Watch: Online preview of Dimbola’s Julia Margaret Cameron: Close Up exhibition

The latest exhibition at Dimbola Museum and Galleries features close up portraits of great men by Julia Margaret Cameron curated by her son, Henry Herschel Hay Cameron. Details within of the online preview, filmed by Julian Winslow and presented by Gail Middleton

tennyson and his friends book - julian winslow 2

In a first for Dimbola Museum and Galleries, their latest photographic exhibition, Julia Margaret Cameron: Close Up will be previewed online in a film made by Isle of Wight photographer Julian Winslow with Gail Middleton (Mrs Middleton’s Books) as the curator-presenter. 

Julia Margaret Cameron: Close Up focuses on Julia’s astonishing portraits of great men. The selection was chosen by her son Henry for an album he was compiling called Tennyson and his friends,  which he published in 1893, some 14 years after his mother’s death. The album was discovered by Gail Middleton which sparked the idea for an exhibition.

Lockdown required creative thinking
Gail Middleton said:

“When I was first shown this extraordinary album it struck me that this was the perfect opportunity to bring a heartfelt curation of Julia’s work to a wider public but then the Coronavirus lockdown happened.

“So, much in the spirit of Julia, we looked for resourceful ways to get this exhibition into the public eye. Julia was known for her self-promotion she even placed a gallery of her photographs in a railway station. Working with Julian in a creative but socially distant way we managed to synthesize the exhibition into a short film.

“We really hope viewers enjoy hearing about this incredible woman who changed the face of photography from a hen-house on the Isle of Wight.”

Astonishing images of exceptional people
Close Up captures the true essence of Julia’s portrait work and for that we owe Henry a debt of gratitude.  What perhaps is lost over time is just how original and startling these images were.

The composition, intimacy, lighting, exposure and styling was simply unlike anything seen before.

tennyson and his friends book

In addition, her subjects were great thinkers, scientists and artists, as a result we have a body of astonishing images of exceptional people who have shaped our civilisation – a truly wonderful legacy.

Pioneering photographer
During her lifetime trailblazing photographer, Julia Margaret Cameron produced over 1,200 images. The range of her work was diverse from Pre-Raphaelite inspired tableaus to portraits. 14 years after her death, her son Henry Cameron published Tennyson and his Friends, which included several portraits taken by his mother.

The images, many taken in her converted hen house on the Isle of Wight, were of leading Victorian stars: Tennyson, Herschel, Darwin, Browning and Carlyle.

In curating her work, Henry sheds light on the true power of Julia’s revolutionary close-up portrait, providing us with an insight into what makes a person exceptional.

Henry’s portraits
Julia Margaret Cameron: Close Up also features two of Henry’s portraits, one of American poet and Virginia Woolf’s godfather, James Russell Lowell and the other of the great actor Henry Irving.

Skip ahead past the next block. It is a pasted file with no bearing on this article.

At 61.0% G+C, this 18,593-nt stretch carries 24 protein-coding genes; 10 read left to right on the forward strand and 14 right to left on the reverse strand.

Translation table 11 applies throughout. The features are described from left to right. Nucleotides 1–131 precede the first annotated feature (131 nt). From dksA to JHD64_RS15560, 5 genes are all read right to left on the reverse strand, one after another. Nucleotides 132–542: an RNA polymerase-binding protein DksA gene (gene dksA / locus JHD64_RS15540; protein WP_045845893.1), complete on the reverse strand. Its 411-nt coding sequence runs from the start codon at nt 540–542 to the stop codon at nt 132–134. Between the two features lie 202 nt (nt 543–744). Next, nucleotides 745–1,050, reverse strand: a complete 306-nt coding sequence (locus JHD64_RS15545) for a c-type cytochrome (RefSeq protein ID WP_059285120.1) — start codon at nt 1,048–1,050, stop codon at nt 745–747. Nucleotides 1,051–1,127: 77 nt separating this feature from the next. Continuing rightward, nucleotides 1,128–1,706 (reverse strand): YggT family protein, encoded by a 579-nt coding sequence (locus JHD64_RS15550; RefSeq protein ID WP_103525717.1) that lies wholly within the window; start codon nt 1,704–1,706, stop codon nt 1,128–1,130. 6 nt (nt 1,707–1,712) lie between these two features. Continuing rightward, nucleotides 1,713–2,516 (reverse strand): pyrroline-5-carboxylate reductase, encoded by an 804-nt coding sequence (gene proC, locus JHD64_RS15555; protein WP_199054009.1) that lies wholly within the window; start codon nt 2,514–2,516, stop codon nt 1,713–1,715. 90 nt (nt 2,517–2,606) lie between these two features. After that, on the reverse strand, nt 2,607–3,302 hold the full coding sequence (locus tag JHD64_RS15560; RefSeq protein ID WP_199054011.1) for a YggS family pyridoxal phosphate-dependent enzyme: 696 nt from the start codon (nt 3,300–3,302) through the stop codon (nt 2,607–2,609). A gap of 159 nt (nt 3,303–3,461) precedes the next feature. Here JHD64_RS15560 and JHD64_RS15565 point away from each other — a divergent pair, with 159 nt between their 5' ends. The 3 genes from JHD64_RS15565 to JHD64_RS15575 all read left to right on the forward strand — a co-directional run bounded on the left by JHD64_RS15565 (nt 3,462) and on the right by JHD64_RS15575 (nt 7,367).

The exhibition will be shown alongside the rare volume of Tennyson and his Friends 1893 when Dimbola Museum and Galleries re-open.

Hinton: Extremely challenging times for the arts
Brian Hinton, Chairman of Dimbola Museum and Galleries said:

“These are extremely challenging times for the arts and many venues will be facing uncertain futures.

“We are grateful to Natural Enterprise, the SLEP and the Local Growth Fund for assisting us in new ways to bring the extraordinary work of Julia Margaret Cameron into people’s homes.

“We are also working with Words and Stuff to produce an accompanying book to generate funds for Dimbola.”

For more information visit the Website.

Image: © Julian Winslow

Saturday, 13th June, 2020 3:17pm

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4 Comments on "Watch: Online preview of Dimbola’s Julia Margaret Cameron: Close Up exhibition"

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greenfiremouse
Actually, I do agree with Septua. The sound is a bit mushy (speaker probably slightly too close to the microphone), and she has adapted to the “new” way of speaking by not only doing is rather fast, but also swallowing consonants. I usually find it a lot easier to understand people from Ireland and Wales rather than Southern England because of exactly that reason… But it is… Read more »
septua

Very interesting, but unfortunately the sound is not as good as it could be. The narrator is talking too quickly and this makes it difficult to fully hear what she is saying.

tracy

Hi Septua, it sounds fine on mine, could it be your computer? It’s only a small production, shame you experienced sound issues. We will be producing an A5 magazine to accompany it so keep looking at the Dimbola information. Thanks for your feedback. Tracy

Simon Perry

Hi Septua, if the video is too fast for you, you can slow down the playback of the video by clicking on the gear shape on the bottom right corner of the video and altering the Playback speed.